Many people today would say that his parents had no right to imply that he was doing wrong. They may even quote Jesus' words: "Judge not, that you be not judged" (Matthew 7:1).
But the Bible makes it clear that we are responsible to humbly confront fellow believers when we see them caught in sin (Galatians 6:1-2). These parents were lovingly doing just that.
Jesus wasn't saying we shouldn't confront sin. He was saying we must be very careful in making judgments. Paul wrote that love thinks no evil (1 Corinthians 13:5). We must give others the benefit of the doubt, recognizing our own limitations. And we must reject any feeling of spiritual superiority, lest we also fall into sin.
Confronting someone is a serious responsibility. Exercise it carefully, and always beware of judging. Herb Vander Lugt
Judge yourself before you judge another.
Didn't the Seabees or Army Corps of Engineers use the capsized hull of a freighter as a jetty and built a dock on it someplace?
Howdy, PE. Thanks for the Flag-o-gram.
What's Bittygirl been up to??
On This Day In History
Birthdates which occurred on October 17:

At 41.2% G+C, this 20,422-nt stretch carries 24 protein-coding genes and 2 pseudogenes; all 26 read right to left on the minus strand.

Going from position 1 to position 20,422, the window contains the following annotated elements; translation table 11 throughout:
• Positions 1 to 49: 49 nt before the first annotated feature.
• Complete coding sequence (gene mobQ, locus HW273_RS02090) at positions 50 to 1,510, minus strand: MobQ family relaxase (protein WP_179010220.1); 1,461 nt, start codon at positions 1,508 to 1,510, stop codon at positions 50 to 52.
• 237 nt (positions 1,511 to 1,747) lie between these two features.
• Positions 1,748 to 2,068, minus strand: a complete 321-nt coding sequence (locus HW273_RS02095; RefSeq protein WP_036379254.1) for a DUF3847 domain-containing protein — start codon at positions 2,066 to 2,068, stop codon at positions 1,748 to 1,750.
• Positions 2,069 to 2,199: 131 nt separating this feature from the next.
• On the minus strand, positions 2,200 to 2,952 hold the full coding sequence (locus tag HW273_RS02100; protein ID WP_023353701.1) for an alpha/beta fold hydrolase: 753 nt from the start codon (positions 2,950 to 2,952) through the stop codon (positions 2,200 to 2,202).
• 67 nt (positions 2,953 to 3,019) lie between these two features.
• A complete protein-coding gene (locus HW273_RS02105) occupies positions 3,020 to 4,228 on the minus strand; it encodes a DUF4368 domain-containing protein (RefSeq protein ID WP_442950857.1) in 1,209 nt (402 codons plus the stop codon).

1711 Jupiter Hammon 1st American black to publish poetry (Complete Works)
1817 Samuel Ringgold Ward Maryland, minister/abolitionist/author
1848 William "Candy" Cummings created the curve ball
1886 Spring Byington Colo Springs, actress (Lily Ruskin-December Bride)
1903 Irene Ryan El Paso Texas, actress (Granny-Beverly Hillbillies)
1903 Jerry Colonna Boston Mass, comedian (Bob Hope USO shows. Jerry Colonna Show)
1912 John Paul I 263rd Roman Catholic pope (1978)
1915 Arthur Miller playwright (Death of a Salesman, The Crucible)
1919 Rita Hayworth NY (Alzheimer victim), actress (Gilda, Pal Joey)
1920 Montgomery Clift actor (From Here to Eternity)
1921 Maria Gorokhovskaya USSR, gymnast (Olympic-gold-1952)
1921 Tom Poston Columbus Ohio, actor (Steve Allen Show, Newhart)
1926 Karl G Henize Cincinnati Ohio, astronaut (STS 51F)
1928 James "Junior" Gilliam Dodgers (NL rookie of year 1953)
1930 Jimmy Breslin Queens NYC, columnist (NY Post, News, Newsday)
1933 William A Anders Hong Kong, Maj Gen, USAF/astronaut (Apollo 8)
1934 Jeannine Decker and known as Soeur Sourire (The Singing Nun)
1938 Robert "Evel" Knievel motorcycle daredevil
1942 Gary Puckett vocalist (& the Union Gap-Woman Woman, Young Girl)
1946 Bob Seagren Pomona Calif, actor (Soap)/pole vaulter (Olympic-gold-68)
1947 Michael McKean NYC, actor (Lenny-Laverne & Shirley)
1948 George Wendt Chicago Ill, actor (NORM!-Cheers)
1948 Margot Kidder Yellowknife, actress (Lois Lane, Amityville Horror)
1956 Mae C Jemison Decatur Alabama, MD/astronaut (Sked:STS 47)
1959 Dolph Lundgren actor(?) (Rocky 4, Masters of the Universe)
Hey! What's wrong with the 20th!!